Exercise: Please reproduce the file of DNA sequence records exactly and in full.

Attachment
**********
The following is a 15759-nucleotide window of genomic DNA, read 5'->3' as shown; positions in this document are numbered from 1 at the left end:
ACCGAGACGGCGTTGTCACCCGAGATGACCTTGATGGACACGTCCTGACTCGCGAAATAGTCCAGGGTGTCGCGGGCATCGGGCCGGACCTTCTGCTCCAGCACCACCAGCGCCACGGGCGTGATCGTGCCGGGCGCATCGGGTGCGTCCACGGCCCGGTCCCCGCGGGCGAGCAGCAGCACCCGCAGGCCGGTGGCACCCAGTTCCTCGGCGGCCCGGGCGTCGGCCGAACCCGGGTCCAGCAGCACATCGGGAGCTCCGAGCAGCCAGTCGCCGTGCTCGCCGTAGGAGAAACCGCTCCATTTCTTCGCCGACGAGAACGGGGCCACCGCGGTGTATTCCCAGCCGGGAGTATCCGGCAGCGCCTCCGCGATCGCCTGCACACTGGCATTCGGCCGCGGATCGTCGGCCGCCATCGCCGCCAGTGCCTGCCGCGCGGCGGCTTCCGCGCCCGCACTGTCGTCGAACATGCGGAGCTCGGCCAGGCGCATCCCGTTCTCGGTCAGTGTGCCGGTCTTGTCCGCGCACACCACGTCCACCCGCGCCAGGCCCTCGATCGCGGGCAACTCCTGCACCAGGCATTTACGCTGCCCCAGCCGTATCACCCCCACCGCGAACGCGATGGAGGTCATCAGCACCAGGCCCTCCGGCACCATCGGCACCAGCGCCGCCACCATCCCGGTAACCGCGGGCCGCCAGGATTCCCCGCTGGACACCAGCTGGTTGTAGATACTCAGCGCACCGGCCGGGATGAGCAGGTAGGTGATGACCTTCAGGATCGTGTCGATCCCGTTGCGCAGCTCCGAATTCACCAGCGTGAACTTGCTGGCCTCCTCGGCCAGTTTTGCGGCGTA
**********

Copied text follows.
The following is a 15759-nucleotide window of genomic DNA, read 5'->3' as shown; positions in this document are numbered from 1 at the left end:
ACCGAGACGGCGTTGTCACCCGAGATGACCTTGATGGACACGTCCTGACTCGCGAAATAGTCCAGGGTGTCGCGGGCATCGGGCCGGACCTTCTGCTCCAGCACCACCAGCGCCACGGGCGTGATCGTGCCGGGCGCATCGGGTGCGTCCACGGCCCGGTCCCCGCGGGCGAGCAGCAGCACCCGCAGGCCGGTGGCACCCAGTTCCTCGGCGGCCCGGGCGTCGGCCGAACCCGGGTCCAGCAGCACATCGGGAGCTCCGAGCAGCCAGTCGCCGTGCTCGCCGTAGGAGAAACCGCTCCATTTCTTCGCCGACGAGAACGGGGCCACCGCGGTGTATTCCCAGCCGGGAGTATCCGGCAGCGCCTCCGCGATCGCCTGCACACTGGCATTCGGCCGCGGATCGTCGGCCGCCATCGCCGCCAGTGCCTGCCGCGCGGCGGCTTCCGCGCCCGCACTGTCGTCGAACATGCGGAGCTCGGCCAGGCGCATCCCGTTCTCGGTCAGTGTGCCGGTCTTGTCCGCGCACACCACGTCCACCCGCGCCAGGCCCTCGATCGCGGGCAACTCCTGCACCAGGCATTTACGCTGCCCCAGCCGTATCACCCCCACCGCGAACGCGATGGAGGTCATCAGCACCAGGCCCTCCGGCACCATCGGCACCAGCGCCGCCACCATCCCGGTAACCGCGGGCCGCCAGGATTCCCCGCTGGACACCAGCTGGTTGTAGATACTCAGCGCACCGGCCGGGATGAGCAGGTAGGTGATGACCTTCAGGATCGTGTCGATCCCGTTGCGCAGCTCCGAATTCACCAGCGTGAACTTGCTGGCCTCCTCGGCCAGTTTTGCGGCGTA